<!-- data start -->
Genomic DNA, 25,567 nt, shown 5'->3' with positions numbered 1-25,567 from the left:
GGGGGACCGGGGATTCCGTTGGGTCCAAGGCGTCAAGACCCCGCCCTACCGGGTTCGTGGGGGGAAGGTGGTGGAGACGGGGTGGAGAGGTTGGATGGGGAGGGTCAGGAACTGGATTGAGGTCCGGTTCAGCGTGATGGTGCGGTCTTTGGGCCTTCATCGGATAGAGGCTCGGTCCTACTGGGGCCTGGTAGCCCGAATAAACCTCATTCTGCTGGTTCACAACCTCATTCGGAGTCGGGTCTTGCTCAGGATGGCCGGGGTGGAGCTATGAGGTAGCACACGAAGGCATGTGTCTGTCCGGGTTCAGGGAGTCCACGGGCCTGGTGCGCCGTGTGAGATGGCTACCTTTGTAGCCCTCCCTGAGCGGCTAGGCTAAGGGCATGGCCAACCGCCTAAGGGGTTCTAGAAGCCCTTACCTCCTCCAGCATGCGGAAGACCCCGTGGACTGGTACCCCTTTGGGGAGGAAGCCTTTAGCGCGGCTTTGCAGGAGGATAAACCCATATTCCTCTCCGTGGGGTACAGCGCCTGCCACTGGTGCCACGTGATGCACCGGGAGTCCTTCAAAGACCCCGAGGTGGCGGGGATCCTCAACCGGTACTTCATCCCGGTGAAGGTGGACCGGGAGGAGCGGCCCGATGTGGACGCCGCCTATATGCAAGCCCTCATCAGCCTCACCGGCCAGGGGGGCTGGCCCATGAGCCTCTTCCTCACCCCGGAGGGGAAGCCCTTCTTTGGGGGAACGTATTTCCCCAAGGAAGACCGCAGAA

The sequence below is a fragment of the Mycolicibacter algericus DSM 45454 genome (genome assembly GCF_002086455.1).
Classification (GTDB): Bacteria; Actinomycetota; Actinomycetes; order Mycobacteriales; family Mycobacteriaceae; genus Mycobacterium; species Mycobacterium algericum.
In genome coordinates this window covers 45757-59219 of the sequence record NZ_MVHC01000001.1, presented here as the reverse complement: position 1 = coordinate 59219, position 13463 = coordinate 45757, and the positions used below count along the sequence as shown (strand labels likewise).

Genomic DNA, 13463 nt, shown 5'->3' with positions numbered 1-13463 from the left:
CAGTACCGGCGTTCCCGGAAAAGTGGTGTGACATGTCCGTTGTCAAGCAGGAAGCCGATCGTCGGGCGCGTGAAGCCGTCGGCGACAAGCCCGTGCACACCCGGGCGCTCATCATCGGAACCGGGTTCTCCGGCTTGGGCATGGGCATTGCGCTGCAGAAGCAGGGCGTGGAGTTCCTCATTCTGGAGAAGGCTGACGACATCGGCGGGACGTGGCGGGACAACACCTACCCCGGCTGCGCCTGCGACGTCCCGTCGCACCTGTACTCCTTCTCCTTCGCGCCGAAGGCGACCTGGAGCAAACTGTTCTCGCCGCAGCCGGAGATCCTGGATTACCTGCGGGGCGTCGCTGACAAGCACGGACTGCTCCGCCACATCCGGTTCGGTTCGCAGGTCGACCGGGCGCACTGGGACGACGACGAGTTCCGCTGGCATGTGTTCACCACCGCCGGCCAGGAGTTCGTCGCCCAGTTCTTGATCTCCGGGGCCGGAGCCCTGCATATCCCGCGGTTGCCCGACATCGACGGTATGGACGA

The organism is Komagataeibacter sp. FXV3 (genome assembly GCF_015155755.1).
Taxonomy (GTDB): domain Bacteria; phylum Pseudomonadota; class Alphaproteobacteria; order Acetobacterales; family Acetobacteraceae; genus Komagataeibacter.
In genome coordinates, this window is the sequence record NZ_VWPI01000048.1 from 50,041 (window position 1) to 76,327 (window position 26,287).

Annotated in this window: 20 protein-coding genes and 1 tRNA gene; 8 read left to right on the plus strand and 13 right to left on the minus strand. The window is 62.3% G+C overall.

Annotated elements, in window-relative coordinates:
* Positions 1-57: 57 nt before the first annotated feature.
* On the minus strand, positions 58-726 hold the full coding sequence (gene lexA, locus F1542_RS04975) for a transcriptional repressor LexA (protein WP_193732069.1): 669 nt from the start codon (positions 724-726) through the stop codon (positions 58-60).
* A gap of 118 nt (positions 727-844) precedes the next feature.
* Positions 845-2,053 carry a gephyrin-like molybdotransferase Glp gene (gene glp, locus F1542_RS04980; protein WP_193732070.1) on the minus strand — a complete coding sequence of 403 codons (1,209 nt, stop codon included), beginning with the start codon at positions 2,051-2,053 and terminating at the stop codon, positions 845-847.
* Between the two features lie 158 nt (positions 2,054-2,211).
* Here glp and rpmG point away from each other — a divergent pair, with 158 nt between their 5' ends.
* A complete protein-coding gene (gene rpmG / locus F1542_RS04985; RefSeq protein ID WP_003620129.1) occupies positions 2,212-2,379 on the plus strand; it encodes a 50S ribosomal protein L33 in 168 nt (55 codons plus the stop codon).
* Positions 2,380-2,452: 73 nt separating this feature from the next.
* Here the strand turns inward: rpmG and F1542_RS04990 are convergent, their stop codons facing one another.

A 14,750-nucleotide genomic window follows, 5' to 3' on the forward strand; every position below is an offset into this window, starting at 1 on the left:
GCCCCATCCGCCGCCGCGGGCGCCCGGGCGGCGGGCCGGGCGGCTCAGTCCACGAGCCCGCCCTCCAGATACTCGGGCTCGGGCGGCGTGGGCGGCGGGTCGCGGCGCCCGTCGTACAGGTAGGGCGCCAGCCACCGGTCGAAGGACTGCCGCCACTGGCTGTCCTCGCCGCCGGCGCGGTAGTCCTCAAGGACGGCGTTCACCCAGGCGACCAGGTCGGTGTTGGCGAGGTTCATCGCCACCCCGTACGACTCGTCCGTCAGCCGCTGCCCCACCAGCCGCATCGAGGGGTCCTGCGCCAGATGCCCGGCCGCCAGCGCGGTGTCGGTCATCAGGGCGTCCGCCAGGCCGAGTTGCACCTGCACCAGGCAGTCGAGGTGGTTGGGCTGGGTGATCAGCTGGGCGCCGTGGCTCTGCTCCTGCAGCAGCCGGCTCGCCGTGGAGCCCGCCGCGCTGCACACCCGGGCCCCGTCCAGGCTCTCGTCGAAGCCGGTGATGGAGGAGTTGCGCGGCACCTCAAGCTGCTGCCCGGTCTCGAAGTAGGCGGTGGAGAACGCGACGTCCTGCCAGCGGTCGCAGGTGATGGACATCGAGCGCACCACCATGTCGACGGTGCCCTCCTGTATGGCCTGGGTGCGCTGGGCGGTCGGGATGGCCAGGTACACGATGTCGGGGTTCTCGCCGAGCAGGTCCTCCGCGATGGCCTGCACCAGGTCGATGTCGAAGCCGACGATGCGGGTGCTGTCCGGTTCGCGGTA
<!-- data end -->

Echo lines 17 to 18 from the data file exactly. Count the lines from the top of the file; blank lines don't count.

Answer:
* Between the two features lie 158 nt (positions 2,054-2,211).
* Here glp and rpmG point away from each other — a divergent pair, with 158 nt between their 5' ends.